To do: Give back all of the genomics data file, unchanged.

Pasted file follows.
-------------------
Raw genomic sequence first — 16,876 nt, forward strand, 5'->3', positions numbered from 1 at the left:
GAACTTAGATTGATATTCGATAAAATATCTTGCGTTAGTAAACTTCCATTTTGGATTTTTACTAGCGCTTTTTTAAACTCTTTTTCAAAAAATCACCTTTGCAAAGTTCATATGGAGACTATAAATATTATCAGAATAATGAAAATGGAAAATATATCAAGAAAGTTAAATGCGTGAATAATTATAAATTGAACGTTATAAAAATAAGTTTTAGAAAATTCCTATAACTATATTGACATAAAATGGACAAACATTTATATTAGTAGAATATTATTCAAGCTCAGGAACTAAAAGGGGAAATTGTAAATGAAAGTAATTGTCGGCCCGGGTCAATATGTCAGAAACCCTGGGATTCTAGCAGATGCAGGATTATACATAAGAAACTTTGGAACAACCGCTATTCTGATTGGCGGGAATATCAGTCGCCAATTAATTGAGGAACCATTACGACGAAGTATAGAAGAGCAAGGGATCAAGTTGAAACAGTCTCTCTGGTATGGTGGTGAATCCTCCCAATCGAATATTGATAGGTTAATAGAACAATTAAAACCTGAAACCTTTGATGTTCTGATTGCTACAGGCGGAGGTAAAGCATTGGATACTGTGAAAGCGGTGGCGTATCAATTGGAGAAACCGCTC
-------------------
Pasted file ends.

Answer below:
Raw genomic sequence first — 16,876 nt, forward strand, 5'->3', positions numbered from 1 at the left:
GAACTTAGATTGATATTCGATAAAATATCTTGCGTTAGTAAACTTCCATTTTGGATTTTTACTAGCGCTTTTTTAAACTCTTTTTCAAAAAATCACCTTTGCAAAGTTCATATGGAGACTATAAATATTATCAGAATAATGAAAATGGAAAATATATCAAGAAAGTTAAATGCGTGAATAATTATAAATTGAACGTTATAAAAATAAGTTTTAGAAAATTCCTATAACTATATTGACATAAAATGGACAAACATTTATATTAGTAGAATATTATTCAAGCTCAGGAACTAAAAGGGGAAATTGTAAATGAAAGTAATTGTCGGCCCGGGTCAATATGTCAGAAACCCTGGGATTCTAGCAGATGCAGGATTATACATAAGAAACTTTGGAACAACCGCTATTCTGATTGGCGGGAATATCAGTCGCCAATTAATTGAGGAACCATTACGACGAAGTATAGAAGAGCAAGGGATCAAGTTGAAACAGTCTCTCTGGTATGGTGGTGAATCCTCCCAATCGAATATTGATAGGTTAATAGAACAATTAAAACCTGAAACCTTTGATGTTCTGATTGCTACAGGCGGAGGTAAAGCATTGGATACTGTGAAAGCGGTGGCGTATCAATTGGAGAAACCGCTC